In the present state of knowledge, the recommended method of obtaining seismic soil forces is that using equivalent-static analysis. Only for exceptional structures would dynamic analyses using finite elements seem warranted.
In the equivalent-static method, a horizontal earthquake force equal to the weight of the soil wedge multiplied by a seismic coefficient is assumed to act at the centre of gravity of the soil mass. This earthquake force is additional to the static forces on the wall.
In general, the total soil pressure on a wall during an earthquake equals the sum of three possible components:
(1) static pressure due to gravity loads;
(2) dynamic pressure due to the earthquake;
(3) pressure due to the wall being displaced into the backfill by an external force, e.g. by the horizontal sway of a bridge deck at a monolithic abutment - design recommendations for this condition are given by Matthewson et al. (1980).
The soil pressures may be estimated by the following methods:
• approximate plasticity theory, e.g. Coulomb and Mononobe-Okabe; or
• numerical methods, modelling the soil as Winkler springs (Section 5.3.3) or as finite elements.
The results of dynamic analyses using finite elements are difficult to interpret because of the inability of such analyses to represent actual modes of failure. It should be noted that it is not appropriate to design all soil-retaining structures for earthquake soil pressures. For example, external retaining walls of modest height with no significant consequences of failure are generally not designed for earthquakes in many countries. Using the Mononobe-Okabe methods, it can be readily seen (Seed and Whitman, 1970) that it requires an effective ground acceleration of about 0.3g to produce an earthquake force increment equal to the static earth pressure for cohesionless soils. So, clearly a safety factor of 2.0 on a non-seismic design should permit walls to survive moderate earthquakes, with acceptable displacements. This rationale is applied to bridge design in New Zealand, where it has been recommended (Matthewson et al., 1980) that higher risks should be accepted for lesser structures, by designing the walls (as wells as the decks) for earthquakes of lower return period.
Active pressure on AB
Figure 9.7 Active pressure due to unsaturated cohesionless soil on a flexible retaining wall during an earthquake, for use with Mononobe-Okabe equations (Coulomb conditions)
Active pressure on AB
Figure 9.7 Active pressure due to unsaturated cohesionless soil on a flexible retaining wall during an earthquake, for use with Mononobe-Okabe equations (Coulomb conditions)
Active seismic pressures in unsaturated cohesionless soils
The most commonly used solution is that derived by Mononobe (1929) and Okabe (1926), based on Coulomb's theory. The effect of an earthquake is represented by a static horizontal force equal to the weight of the wedge of soil multiplied by the seismic coefficient. Referring to Figure 9.7, the Mononobe-Okabe equations are as follows.
The total force on a wall due to the static and earthquake active soil pressures due to unsaturated cohensionless soils is
where
sin(y' + S) sin(y' — i — 0) cos(5 + p +6)cos(P -i)
and cot(aAE — i) = — tan(y ' + s + p — i) + sec(y' + 5 + p — i)
{cos(P+8 + 6)smUp> + 8) X V I cos(P -i)sm((p< -6 - i)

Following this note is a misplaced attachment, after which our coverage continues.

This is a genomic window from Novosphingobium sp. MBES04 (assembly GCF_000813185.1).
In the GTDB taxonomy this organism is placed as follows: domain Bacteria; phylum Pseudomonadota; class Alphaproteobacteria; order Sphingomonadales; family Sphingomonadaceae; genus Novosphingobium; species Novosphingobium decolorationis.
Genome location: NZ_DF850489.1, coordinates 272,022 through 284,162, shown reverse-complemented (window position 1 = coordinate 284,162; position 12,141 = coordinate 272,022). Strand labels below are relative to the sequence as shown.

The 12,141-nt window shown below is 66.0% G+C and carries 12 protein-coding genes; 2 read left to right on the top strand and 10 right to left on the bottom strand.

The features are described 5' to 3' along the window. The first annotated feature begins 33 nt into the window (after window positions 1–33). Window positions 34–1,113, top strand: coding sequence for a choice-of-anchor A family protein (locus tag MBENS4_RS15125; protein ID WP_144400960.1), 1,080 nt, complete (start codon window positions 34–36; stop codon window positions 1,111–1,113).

where aAE is the slope angle of the failure plane in an earthquake (Figure 9.7); P the angle of the back face of the wall to the vertical; yd the unit weight of the soil; S the angle of wall friction; the effective angle of shearing resistance; i the slope angle of the backfill; 9 = tan-1[ah/(1 — av)]; ah is a seismic coefficient given by 1/g x (horizontal ground acceleration); and av is a seismic coefficient given 1/g x (vertical ground acceleration).
The ground accelerations ahg and avg would normally correspond to those for the design earthquake ground motions (Chapter 4), except as modified to allow for wall inertia effects, as discussed below.
The effect of vertical acceleration on the wall pressures has been shown to be small (Seed and Whitman, 1970), except in the case of gravity walls (Richards and Elms, 1979), as discussed below. Therefore, for non-gravity walls, the term av disappears from equation (9.23), which thus reduces to
Pae = ^aekdtf2
and the expression for 9 becomes 9 = tan-1 ah.
In the conditions assumed in Coulomb's theory, where the shearing resistance is mobilized between the back of the wall and the soil, the earthquake soil pressure is calculated directly (Figure 9.7). For concrete walls against formwork, the wall friction S may be taken as 1/2^. The static active force PA (Figure 9.7) may be found from the Coulomb equation
where
Mononobe and Okabe apparently considered that the earthquake force APae = PAE — PA (Figure 9.7), calculated by their analysis, would act on the wall at the same position as the initial static force PA, that is, at a height of H/3 above the base. This assumption is reasonable for flexible walls (Matthewson et al., 1980), which rotate as required in the active state. Suggestions that the earthquake force from the Mononobe-Okabe analysis acts at a higher level appear to have been based on tests of more rigid construction which, of course, are not applicable to the active state. Equation (9.26) describes the general case, and becomes considerably simplified in the case of a wall with a vertical back face and horizontal fill, so that P = m = 0. In this case, equation (9.26) reduces to kae =
cos2 9
cos 9
A simple way of obtaining KAE from KA (for which design charts are available) has been derived by Arango, and is described by Seed and Whitman (1970).